Mi Lou, 2012 Wooden structure, 131 x 104 x 82 cm

In his later years, the Sui-dynasty Emperor Yang built a labyrinthine palace (“mi lou”), with “winding yards and twisting halls, each one leading to the next; hearths and rooms in the tens of thousands, all adorned with shining jade.” A place this beautiful was also a place meant to render its guests lost within its walls. Legend has it that those who lost their way were not permitted to leave for the rest of the day, and that among these visitors thousands of beauties were carefully selected for the Emperor’s own personal enjoyment. Eroticism, desire, and the experience of displacement thereafter formed a major motif within the Chinese artistic tradition. Hong Lei’s exhibition takes “mi lou” as its name, as if to activate the necromancy of the ancient story itself.

The exhibition is composed of two parts: the “bright room” and the “dark room.” Upon entering the dark room, visitors find an apparently hermetically-sealed, pitch-black vestibule; only after their eyes adjust can they make out an image, projected onto a cinema screen: the wooden model of a labyrinthine palace. A projection of thwarted desire billows across the darkness, taking shape at last upon the veil of reality, almost as if to remind us that material substance is truly just material substance— only by arousing our senses may it transform into irresistible temptation.

The bright room takes sensual beauty and endows it with a visual counterpart. Video, sculpture, embroidery, photographs, and paintings paintings that at first glance seem entirely unrelated to one another ultimately find their connection in the erotic life of their labyrinthine home. Three juxtaposed short films simulate the cloudy mist of Mi Youren’s Spectacular Views of the Xiao and Xiang Rivers, which Hong Lei collectively names Yun Yu, a phrase that translates literally as “clouds and rain” but is used in Chinese to refer to the act of love-making. Next, a set of photographs, titled Blossoming Pear Tree—Sadness, engage with traditional themes of innocence and tranquility— pear and peach blossoms, the “fairy caves” of youthful nymphs— while the last character in its title, along with referring to springtime, is also synonymous with sexual desire. In the double-sided embroidery Water Polished Mirror, Hong Lei substitutes the body of a butterfly with the intertwining thighs of a pair of lesbian lovers; at the bottom border, a snake reaches out its feeler tongue in susurrant investigation. The most eye-catching wall beholds the “illicit union” of two dogs by the seaside, opposite of which is a magnified replica of the genitals of a certain Japanese actress. Sex, or sexual desire, is the constant underlying pulse throughout Hong Lei’s work; that which was buried under the weight of history in his earlier works emerges here fully exposed. In a sense, sex and desire are the unarticulated— and indeed, ineffable forces driving life’s many vicissitudes.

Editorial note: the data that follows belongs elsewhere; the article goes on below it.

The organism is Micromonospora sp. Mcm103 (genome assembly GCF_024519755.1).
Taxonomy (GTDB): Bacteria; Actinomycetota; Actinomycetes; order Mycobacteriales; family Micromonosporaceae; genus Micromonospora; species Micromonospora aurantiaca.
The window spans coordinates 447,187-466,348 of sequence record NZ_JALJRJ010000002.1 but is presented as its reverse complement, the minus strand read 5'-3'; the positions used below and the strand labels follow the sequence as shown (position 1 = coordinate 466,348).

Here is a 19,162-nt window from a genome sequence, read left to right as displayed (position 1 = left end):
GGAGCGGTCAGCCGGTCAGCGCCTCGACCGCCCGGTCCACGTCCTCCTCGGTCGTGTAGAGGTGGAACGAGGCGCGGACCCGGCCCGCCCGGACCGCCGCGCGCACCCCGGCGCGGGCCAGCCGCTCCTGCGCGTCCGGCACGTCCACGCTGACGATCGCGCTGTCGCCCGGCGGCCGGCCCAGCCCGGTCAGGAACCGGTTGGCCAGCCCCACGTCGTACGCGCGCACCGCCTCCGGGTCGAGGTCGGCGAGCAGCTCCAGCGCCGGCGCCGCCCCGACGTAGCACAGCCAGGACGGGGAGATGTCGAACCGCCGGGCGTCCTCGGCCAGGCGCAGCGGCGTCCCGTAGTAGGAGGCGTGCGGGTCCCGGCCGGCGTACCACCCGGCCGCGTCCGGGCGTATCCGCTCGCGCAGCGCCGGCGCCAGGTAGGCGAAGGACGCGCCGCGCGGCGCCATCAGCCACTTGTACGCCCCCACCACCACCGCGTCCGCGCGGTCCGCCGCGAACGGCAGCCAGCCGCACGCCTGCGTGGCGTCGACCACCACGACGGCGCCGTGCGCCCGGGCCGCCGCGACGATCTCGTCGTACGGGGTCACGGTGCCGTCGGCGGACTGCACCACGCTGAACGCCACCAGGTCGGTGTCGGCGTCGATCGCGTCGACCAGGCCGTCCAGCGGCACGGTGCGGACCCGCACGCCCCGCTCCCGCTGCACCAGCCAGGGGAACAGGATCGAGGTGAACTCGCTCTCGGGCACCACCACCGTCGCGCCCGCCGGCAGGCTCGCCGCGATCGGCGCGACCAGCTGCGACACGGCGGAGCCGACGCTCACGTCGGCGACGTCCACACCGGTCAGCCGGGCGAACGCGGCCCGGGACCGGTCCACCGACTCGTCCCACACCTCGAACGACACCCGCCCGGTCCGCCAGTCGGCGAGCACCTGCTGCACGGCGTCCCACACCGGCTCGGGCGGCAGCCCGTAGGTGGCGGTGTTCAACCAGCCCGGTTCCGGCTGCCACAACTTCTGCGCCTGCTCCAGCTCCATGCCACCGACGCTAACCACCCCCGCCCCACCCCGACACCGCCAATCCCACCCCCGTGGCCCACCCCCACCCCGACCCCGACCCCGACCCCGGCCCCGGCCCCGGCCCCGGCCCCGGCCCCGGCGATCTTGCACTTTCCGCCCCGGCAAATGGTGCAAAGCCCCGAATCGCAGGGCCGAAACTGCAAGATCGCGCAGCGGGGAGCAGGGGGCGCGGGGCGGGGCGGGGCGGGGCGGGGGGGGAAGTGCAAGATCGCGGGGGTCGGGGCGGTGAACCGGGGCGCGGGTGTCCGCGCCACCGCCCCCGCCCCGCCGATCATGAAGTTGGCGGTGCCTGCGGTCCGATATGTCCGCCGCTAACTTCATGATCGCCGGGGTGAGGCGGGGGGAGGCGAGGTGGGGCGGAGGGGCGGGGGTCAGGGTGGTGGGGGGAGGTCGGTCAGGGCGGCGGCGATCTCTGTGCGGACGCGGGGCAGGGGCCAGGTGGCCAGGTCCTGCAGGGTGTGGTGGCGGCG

The ultimate allure of Hong Lei’s early works lay in their strong contrast between historical imagery and modern attitude. Though they make use of a breadth of canonical scenes from classical paintings, Suzhou gardens, and the like, they clearly express Hong Lei’s own disposition towards history through the use of parody. Criticality wins out over fascination; dead birds, dripping blood, and insects stir up interference and discord in the face of classical conceit. Through these elements, Hong Lei expresses a sort of modern actuality through a traditional vocabulary. Though the new work shown here still incorporates these familiar characters, the dramatic contrast that used to accompany them is no longer present. Instead, they appear in the form of the “residue” that our hearts have so much difficulty digesting.

In these new works, it seems as if “tradition” is no longer just a materiality or an expressive object. The historical and the modern, criticality and infatuation, once separated by pointed distances, have begun to fuse tentatively into one. “Desire” has the capacity to transcend the ancient-modern divide; it is timeless. Duan Lingyu (Translated by Katy Pinke)